Teaching Angles, Angles, Angles!
By Mary Montero
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We finished up angles the other day, and I thought I would share the teaching angles anchor chart we used and a couple of activities we did. This particular group is a group of 4th grade Talented and Gifted kids, so we did a quick, quick review! I used my Interactive Math Journal resource from the brilliant and wonderful Runde’s Room! Seriously, the Math Journal is one of the best purchases I’ve ever made on TpT!
Teaching Angles Anchor Charts and Notebooks
The kids made their foldable while I made the anchor chart.
NEW Teaching Angles Flipbook
If you’re looking for a new and engaging way to teach all things angles and take your review of identifying, measuring, drawing, and adding angles to the next level, then you need to see these angle flipbooks!
This flipbook acts as a mini interactive notebook that covers a variety of strategies relating to angles. The left hand side of each page helps to TEACH the focus skill, acting as a mini anchor chart that students interact with and complete. On the right hand side, students engage in identifying types of angles, measuring angles, calculating additive angles, drawing angles, and more!
The final section, ‘Put it All Together’ asks students to synthesize all skills in an engaging review of everything they have learned!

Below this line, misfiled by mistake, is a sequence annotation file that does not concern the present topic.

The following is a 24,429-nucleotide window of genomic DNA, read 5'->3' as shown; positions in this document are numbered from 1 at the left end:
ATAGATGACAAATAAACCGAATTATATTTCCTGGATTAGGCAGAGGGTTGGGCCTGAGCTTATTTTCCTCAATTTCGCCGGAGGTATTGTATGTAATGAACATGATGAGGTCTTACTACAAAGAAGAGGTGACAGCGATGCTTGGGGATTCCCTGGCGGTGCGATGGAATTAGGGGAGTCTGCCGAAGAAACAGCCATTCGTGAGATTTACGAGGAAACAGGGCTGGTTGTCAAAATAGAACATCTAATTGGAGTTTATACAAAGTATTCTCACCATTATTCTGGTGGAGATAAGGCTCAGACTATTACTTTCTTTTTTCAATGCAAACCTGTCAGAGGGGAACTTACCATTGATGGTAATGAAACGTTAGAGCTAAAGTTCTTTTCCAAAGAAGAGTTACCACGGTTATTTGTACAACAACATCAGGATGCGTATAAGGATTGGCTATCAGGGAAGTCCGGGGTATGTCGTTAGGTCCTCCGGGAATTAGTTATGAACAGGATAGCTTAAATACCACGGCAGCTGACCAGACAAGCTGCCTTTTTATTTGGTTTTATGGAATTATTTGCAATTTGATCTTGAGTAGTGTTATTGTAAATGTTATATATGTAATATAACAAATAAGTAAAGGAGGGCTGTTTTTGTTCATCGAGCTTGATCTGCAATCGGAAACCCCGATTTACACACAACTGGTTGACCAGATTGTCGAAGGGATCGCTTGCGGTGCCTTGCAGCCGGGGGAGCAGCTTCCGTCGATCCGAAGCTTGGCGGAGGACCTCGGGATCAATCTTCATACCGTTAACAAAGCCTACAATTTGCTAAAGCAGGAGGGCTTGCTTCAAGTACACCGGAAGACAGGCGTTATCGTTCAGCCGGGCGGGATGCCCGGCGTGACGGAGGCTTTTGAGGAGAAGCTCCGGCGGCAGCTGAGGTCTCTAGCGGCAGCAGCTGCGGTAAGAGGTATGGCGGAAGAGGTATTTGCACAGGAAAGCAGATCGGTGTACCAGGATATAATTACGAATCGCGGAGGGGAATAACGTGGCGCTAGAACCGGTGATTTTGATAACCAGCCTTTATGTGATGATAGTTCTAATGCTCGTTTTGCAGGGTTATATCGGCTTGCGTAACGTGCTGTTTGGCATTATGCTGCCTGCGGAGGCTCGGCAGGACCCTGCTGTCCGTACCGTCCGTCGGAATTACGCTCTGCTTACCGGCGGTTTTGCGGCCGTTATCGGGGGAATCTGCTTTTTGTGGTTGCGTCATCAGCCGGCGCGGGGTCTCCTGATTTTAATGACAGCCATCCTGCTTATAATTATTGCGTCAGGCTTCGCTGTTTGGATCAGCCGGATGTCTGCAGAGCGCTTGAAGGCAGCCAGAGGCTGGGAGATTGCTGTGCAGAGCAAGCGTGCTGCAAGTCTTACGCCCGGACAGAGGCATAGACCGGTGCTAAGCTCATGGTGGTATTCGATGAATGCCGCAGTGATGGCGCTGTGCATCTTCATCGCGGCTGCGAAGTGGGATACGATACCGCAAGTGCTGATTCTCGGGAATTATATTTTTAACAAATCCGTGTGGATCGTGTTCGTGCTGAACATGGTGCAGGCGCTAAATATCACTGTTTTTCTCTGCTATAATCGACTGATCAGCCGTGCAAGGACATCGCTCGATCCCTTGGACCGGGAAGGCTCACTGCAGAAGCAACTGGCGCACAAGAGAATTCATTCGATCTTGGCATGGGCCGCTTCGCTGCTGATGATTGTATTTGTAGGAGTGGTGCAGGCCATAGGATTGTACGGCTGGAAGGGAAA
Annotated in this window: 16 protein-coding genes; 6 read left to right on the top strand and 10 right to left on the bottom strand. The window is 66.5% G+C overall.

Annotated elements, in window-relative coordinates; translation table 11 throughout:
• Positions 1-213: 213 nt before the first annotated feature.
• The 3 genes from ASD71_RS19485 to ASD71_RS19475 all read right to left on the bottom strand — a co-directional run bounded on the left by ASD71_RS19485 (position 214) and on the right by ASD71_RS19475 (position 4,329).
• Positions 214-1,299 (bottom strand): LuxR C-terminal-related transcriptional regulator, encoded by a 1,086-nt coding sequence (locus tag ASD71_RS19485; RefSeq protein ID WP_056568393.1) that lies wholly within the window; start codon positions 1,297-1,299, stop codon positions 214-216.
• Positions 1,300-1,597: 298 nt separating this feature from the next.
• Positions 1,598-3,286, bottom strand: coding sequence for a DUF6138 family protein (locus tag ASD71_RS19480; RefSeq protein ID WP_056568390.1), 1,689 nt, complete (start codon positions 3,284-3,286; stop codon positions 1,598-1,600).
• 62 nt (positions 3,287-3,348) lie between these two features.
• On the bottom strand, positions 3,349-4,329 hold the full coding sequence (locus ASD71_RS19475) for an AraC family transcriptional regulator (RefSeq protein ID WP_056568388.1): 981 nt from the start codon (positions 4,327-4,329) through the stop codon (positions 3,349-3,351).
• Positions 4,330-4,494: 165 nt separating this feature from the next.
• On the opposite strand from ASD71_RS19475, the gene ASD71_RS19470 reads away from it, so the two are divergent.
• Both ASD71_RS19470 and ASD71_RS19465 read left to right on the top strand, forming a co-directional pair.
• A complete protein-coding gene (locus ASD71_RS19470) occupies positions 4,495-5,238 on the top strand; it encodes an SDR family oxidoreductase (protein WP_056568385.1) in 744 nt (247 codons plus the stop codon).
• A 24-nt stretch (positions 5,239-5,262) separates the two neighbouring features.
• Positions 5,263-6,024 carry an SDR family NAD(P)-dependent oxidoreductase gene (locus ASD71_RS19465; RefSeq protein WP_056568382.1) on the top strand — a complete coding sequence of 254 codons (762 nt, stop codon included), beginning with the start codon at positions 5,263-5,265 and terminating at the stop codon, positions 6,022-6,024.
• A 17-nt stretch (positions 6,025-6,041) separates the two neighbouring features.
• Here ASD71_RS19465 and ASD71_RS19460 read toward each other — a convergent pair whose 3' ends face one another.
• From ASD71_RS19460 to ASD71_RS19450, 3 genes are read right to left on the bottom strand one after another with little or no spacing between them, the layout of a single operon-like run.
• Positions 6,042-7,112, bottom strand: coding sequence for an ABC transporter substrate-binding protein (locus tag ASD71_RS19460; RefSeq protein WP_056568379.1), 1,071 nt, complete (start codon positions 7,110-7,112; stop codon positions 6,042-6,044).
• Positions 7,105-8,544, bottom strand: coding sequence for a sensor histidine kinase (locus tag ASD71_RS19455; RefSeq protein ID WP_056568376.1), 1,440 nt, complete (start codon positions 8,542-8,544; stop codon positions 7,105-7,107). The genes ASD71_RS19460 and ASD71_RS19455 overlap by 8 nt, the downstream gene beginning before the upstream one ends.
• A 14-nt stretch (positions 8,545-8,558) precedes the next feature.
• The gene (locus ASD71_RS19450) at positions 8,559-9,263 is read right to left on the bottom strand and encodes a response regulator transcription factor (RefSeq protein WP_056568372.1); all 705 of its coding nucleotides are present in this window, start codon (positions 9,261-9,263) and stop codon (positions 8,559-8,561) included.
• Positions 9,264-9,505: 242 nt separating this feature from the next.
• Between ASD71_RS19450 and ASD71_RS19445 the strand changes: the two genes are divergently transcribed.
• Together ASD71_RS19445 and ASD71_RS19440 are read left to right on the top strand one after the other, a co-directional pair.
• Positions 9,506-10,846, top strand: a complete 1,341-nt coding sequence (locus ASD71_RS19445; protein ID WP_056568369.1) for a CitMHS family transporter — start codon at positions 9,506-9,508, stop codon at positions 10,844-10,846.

Angle Practice Activities
When we finished the foldable and reviewed of the types of angles, we talked about measuring angles and made a little chart to describe the steps of measuring angles. We talked about labeling angles as well. Then, the kids made a shape on the left side of their math journals and started labeling and measuring angles… It was a really neat way to have them “prove” their thinking without having to do a worksheet.
Finally, the students drew their own shapes then identified angles (and types of line) and practiced measuring angles.
Angle Task Cards and Rotations
We use these angle task cards and additive angle task cards in our rotations. I created the cards so that they fulfilled all of the angle standards and it worked GREAT for review and differentiation! I had three separate piles for them to work on so that they were all working on their appropriate level.
As a side note, this task card organization system has totally SAVED me this year! You can read more about how I’m organizing my task cards HERE.
Math rotations are also a great time to use Topple Blocks, so I created this angles Topple Blocks game too. If you’re new to using Topple Blocks, this post has instructions and a free elapsed time game too.
I’m so glad you are here. I’m a current gifted and talented teacher in a small town in Colorado, and I’ve been in education since 2009. My passion (other than my family and cookies) is for making teachers’ lives easier and classrooms more engaging.